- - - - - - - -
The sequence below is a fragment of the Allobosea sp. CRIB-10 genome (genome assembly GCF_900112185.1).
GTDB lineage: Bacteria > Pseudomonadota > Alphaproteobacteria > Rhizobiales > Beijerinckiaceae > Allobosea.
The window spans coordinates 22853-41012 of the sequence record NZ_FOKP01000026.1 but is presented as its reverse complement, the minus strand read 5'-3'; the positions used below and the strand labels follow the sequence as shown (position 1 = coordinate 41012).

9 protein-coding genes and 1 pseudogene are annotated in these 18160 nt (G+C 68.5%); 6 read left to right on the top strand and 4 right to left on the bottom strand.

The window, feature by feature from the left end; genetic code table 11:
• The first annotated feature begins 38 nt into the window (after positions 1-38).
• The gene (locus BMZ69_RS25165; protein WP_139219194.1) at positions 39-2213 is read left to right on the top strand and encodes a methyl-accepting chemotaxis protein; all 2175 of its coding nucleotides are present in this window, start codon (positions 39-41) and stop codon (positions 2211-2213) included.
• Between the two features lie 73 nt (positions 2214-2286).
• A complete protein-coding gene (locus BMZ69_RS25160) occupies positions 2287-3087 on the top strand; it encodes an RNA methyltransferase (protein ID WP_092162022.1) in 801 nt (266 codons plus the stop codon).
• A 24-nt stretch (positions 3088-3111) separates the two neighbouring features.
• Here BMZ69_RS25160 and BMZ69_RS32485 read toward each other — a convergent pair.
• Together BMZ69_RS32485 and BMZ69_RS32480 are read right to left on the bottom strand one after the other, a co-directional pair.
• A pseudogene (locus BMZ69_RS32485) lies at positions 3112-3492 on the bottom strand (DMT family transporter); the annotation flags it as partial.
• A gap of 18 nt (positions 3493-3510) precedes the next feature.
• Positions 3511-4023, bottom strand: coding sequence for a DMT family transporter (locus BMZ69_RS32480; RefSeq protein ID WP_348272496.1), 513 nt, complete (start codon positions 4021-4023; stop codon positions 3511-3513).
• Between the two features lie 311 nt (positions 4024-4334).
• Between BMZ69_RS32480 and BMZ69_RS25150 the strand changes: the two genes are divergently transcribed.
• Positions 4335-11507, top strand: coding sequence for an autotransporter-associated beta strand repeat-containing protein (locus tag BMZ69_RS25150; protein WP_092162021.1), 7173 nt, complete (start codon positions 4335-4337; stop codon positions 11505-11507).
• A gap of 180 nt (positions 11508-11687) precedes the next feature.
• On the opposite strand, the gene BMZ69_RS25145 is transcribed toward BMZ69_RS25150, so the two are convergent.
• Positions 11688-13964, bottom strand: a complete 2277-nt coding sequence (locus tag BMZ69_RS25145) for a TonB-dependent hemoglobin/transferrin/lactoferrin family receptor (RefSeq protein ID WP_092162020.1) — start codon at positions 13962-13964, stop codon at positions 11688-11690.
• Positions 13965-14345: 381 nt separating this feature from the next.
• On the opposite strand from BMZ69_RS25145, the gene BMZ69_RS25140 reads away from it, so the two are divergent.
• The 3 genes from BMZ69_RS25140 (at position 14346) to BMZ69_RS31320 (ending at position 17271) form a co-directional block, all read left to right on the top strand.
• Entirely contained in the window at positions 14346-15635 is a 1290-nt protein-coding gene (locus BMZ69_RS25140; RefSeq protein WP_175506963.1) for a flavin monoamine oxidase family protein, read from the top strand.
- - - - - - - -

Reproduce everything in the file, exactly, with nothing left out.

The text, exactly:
The sequence below is a fragment of the Allobosea sp. CRIB-10 genome (genome assembly GCF_900112185.1).
GTDB lineage: Bacteria > Pseudomonadota > Alphaproteobacteria > Rhizobiales > Beijerinckiaceae > Allobosea.
The window spans coordinates 22853-41012 of the sequence record NZ_FOKP01000026.1 but is presented as its reverse complement, the minus strand read 5'-3'; the positions used below and the strand labels follow the sequence as shown (position 1 = coordinate 41012).

9 protein-coding genes and 1 pseudogene are annotated in these 18160 nt (G+C 68.5%); 6 read left to right on the top strand and 4 right to left on the bottom strand.

The window, feature by feature from the left end; genetic code table 11:
• The first annotated feature begins 38 nt into the window (after positions 1-38).
• The gene (locus BMZ69_RS25165; protein WP_139219194.1) at positions 39-2213 is read left to right on the top strand and encodes a methyl-accepting chemotaxis protein; all 2175 of its coding nucleotides are present in this window, start codon (positions 39-41) and stop codon (positions 2211-2213) included.
• Between the two features lie 73 nt (positions 2214-2286).
• A complete protein-coding gene (locus BMZ69_RS25160) occupies positions 2287-3087 on the top strand; it encodes an RNA methyltransferase (protein ID WP_092162022.1) in 801 nt (266 codons plus the stop codon).
• A 24-nt stretch (positions 3088-3111) separates the two neighbouring features.
• Here BMZ69_RS25160 and BMZ69_RS32485 read toward each other — a convergent pair.
• Together BMZ69_RS32485 and BMZ69_RS32480 are read right to left on the bottom strand one after the other, a co-directional pair.
• A pseudogene (locus BMZ69_RS32485) lies at positions 3112-3492 on the bottom strand (DMT family transporter); the annotation flags it as partial.
• A gap of 18 nt (positions 3493-3510) precedes the next feature.
• Positions 3511-4023, bottom strand: coding sequence for a DMT family transporter (locus BMZ69_RS32480; RefSeq protein ID WP_348272496.1), 513 nt, complete (start codon positions 4021-4023; stop codon positions 3511-3513).
• Between the two features lie 311 nt (positions 4024-4334).
• Between BMZ69_RS32480 and BMZ69_RS25150 the strand changes: the two genes are divergently transcribed.
• Positions 4335-11507, top strand: coding sequence for an autotransporter-associated beta strand repeat-containing protein (locus tag BMZ69_RS25150; protein WP_092162021.1), 7173 nt, complete (start codon positions 4335-4337; stop codon positions 11505-11507).
• A gap of 180 nt (positions 11508-11687) precedes the next feature.
• On the opposite strand, the gene BMZ69_RS25145 is transcribed toward BMZ69_RS25150, so the two are convergent.
• Positions 11688-13964, bottom strand: a complete 2277-nt coding sequence (locus tag BMZ69_RS25145) for a TonB-dependent hemoglobin/transferrin/lactoferrin family receptor (RefSeq protein ID WP_092162020.1) — start codon at positions 13962-13964, stop codon at positions 11688-11690.
• Positions 13965-14345: 381 nt separating this feature from the next.
• On the opposite strand from BMZ69_RS25145, the gene BMZ69_RS25140 reads away from it, so the two are divergent.
• The 3 genes from BMZ69_RS25140 (at position 14346) to BMZ69_RS31320 (ending at position 17271) form a co-directional block, all read left to right on the top strand.
• Entirely contained in the window at positions 14346-15635 is a 1290-nt protein-coding gene (locus BMZ69_RS25140; RefSeq protein WP_175506963.1) for a flavin monoamine oxidase family protein, read from the top strand.